Home Life by Bev and Phil Haas
I wish my husband would be more willing to share his feelings. Is there something I can do to encourage him to be more open with me?
In His Needs Her Needs (Baker, 2001) Dr. Willard Harley lists conversation (#2) and openness (#3) among the top needs of wives. Communication didn’t make it on the husbands’ list of top five needs! In a national survey on the issues of married couples, researchers found that the vast majority of couples studied (82 percent) expressed the same wish you expressed: a desire that their partners would be more willing to share feelings. We suspect this wish for deeper sharing came mostly from the wives.
As you can see, your concern is quite common. As common as communication problems are, we must not take them lightly. Researchers also uncovered a connection between communication strengths and marital satisfaction. The ability and the willingness to communicate are among the most important factors in maintaining a satisfying relationship. Communication is at the heart of a happy marriage.
Different Communication Styles
You and your spouse have different communication styles. Although we all need to have both a sense of independence and a sense of intimacy with others, men seem to lean toward independence while women lean toward intimacy. A woman, needing closeness, will tell her spouse where she’s going and what she’s going to do. A man, needing freedom, may find it more difficult to see why it’s important to share this type of information. Women tend to emphasize interdependence and connection whereas men see independence as more important.
When an issue arises, Bev wants to talk about how she feels (connection) whereas Phil wants to find a solution (action). Bev believes the better style of communication is hers; Phil knows the best style is really his! You get the point, I’m sure.
Actually, the best way to communicate is not yours or his, but rather a blending of the two. The two of you must find an acceptable balance. The greater the differences in communication style, the harder you will have to work at blending your two styles.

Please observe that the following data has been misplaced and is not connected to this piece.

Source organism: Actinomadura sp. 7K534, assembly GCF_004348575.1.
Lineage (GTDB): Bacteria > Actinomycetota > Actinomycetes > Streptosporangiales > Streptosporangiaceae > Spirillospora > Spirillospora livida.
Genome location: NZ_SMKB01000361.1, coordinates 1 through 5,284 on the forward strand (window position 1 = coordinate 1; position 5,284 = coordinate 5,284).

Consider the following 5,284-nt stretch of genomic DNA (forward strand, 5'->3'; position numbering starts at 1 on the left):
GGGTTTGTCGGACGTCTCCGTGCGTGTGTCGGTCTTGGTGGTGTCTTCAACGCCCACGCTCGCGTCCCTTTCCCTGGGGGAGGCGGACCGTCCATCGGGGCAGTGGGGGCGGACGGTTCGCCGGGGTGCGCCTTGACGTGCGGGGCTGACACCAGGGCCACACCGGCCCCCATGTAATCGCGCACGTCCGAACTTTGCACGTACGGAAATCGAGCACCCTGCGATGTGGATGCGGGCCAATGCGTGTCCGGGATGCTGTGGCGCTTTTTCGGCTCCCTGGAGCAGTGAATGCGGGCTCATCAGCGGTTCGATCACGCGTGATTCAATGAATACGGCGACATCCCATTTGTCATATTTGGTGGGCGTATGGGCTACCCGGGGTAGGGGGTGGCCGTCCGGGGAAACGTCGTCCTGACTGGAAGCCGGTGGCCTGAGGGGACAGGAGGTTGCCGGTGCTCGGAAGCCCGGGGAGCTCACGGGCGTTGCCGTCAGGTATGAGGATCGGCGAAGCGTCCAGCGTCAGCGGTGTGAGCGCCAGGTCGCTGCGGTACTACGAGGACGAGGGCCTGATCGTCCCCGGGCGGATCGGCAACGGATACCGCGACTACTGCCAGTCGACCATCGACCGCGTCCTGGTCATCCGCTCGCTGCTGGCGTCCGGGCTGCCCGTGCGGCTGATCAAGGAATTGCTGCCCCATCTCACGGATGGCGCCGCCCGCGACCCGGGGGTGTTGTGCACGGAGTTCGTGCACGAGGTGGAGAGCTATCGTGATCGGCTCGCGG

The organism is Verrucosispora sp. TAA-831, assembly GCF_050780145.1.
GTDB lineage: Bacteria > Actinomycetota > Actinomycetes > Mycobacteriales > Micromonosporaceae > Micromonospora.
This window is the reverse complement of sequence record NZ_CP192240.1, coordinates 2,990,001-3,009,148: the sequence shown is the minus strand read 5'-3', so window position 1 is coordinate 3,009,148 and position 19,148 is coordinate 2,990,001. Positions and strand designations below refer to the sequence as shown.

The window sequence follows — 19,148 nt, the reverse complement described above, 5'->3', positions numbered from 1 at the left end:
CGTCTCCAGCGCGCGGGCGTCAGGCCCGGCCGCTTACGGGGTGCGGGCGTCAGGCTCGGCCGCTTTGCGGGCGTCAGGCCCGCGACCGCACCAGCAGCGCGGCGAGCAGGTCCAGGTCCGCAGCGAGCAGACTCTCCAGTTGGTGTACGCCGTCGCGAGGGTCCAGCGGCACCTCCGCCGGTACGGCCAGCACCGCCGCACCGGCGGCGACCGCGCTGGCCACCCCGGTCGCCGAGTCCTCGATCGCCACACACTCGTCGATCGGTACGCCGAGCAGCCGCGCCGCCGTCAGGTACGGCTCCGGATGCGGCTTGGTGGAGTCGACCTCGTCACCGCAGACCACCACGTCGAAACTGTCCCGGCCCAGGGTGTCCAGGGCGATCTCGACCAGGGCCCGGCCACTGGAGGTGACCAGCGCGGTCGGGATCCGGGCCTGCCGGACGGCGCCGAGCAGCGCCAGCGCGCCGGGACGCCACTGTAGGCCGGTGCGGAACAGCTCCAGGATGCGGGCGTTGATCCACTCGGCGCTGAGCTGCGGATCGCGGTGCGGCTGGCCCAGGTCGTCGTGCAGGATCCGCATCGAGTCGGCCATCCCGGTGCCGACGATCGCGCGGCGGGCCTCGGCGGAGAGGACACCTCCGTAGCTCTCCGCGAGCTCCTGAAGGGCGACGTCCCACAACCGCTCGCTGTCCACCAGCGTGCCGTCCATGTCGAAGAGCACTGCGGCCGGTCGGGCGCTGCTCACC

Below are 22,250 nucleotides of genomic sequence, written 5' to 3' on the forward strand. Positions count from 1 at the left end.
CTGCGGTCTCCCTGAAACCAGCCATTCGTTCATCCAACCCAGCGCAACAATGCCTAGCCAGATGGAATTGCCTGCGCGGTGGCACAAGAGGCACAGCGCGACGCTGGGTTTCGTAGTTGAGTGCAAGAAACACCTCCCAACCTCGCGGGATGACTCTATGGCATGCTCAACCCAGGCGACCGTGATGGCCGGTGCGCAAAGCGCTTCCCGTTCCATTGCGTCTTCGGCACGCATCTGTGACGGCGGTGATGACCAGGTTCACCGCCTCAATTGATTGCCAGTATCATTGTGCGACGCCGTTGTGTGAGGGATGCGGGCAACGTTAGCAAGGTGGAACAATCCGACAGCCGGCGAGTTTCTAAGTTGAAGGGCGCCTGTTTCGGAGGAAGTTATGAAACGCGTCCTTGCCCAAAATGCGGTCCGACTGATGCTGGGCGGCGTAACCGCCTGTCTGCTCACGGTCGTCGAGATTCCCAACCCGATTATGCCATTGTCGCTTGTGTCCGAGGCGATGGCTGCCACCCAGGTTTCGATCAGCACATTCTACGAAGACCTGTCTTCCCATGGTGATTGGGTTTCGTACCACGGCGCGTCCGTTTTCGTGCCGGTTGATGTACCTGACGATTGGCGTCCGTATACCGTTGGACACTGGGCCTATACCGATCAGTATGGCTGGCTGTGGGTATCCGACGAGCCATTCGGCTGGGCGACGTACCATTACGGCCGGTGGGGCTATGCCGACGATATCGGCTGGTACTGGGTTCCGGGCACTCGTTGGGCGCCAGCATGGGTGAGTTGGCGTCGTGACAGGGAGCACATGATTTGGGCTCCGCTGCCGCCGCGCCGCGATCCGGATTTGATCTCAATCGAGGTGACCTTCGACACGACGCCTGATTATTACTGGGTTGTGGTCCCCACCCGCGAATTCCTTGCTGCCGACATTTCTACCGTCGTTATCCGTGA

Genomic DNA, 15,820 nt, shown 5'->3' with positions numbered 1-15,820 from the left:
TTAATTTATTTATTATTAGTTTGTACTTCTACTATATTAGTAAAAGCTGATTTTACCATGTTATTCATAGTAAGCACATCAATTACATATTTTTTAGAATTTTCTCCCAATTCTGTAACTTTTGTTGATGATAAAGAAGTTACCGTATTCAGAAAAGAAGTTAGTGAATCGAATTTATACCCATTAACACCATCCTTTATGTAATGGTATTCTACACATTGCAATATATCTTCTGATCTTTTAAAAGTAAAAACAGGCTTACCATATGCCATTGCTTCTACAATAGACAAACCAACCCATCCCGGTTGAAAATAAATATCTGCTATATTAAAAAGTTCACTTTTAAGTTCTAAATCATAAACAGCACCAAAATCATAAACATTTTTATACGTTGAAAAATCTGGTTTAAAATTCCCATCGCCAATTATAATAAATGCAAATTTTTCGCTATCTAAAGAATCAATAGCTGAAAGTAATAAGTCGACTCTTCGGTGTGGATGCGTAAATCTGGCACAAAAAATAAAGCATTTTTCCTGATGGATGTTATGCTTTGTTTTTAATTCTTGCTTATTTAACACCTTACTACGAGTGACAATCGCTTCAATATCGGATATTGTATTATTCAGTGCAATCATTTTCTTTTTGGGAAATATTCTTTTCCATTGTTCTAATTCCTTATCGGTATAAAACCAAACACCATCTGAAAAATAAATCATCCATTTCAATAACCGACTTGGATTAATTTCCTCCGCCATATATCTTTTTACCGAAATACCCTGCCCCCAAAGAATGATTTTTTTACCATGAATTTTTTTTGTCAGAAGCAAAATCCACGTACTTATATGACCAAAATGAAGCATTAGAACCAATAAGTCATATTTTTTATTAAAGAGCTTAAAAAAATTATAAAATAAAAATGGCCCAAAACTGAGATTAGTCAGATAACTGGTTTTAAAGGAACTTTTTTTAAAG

Cultivating Communication Skills
Communication is a complex process, but understanding certain principles and working on specific skills will improve your communication as a couple. Before we move on to skills, we need to point out that good communication is built first on who you are and only later on the skills you work on. Having said that, we’ll focus on two fundamental skills to help you communicate more successfully. The first is about expressing yourself well and the second is about listening well. Self-expression, which is a deeper level of communication, requires transparency. In marital relationships the discloser is usually aware of how the receiver will react on the basis of what has happened previously. Consider how you react when your husband makes a run at transparency. Your reaction will either encourage or inhibit more self-disclosure. Regardless of past cycles, continue being open with your husband and don’t make the mistake of expecting him to be as open as you. That’s probably an unrealistic expectation. Instead, remind yourself that he communicates differently than you do.
If we had to pick one communication skill to improve a marriage, it wouldn’t be speaking; instead, we would choose listening. James gives notable advice when he says, “Everyone should be quick to listen, slow to speak” (James 1:19). Good listening requires suspending judgment and spending more effort to understand the other person. Too often we fall into the habit of listening for an opening to jump in and express ourselves. That’s not what James is talking about. Being “quick to listen” happens when the listener simply lets the speaker express himself without interruption while encouraging him to continue.
Active listening and self-disclosure are two communication skills we would encourage you and your husband to work on. In doing so, we believe you’ll develop more positive communication and experience more closeness in your marriage. Improving these two couple communication skills will take practice and perseverance, but it’s worth the effort!
Send your questions about family life to Phil and Bev Haas in care of The Lookout, 8805 Governor’s Hill Drive, Suite 400, Cincinnati, OH 45249, email@example.com.We regret that personal replies are not always possible. Phil and Bev Haas are involved in education and family ministry in Cincinnati, Ohio. They are the parents of two children, and they have one grandson.
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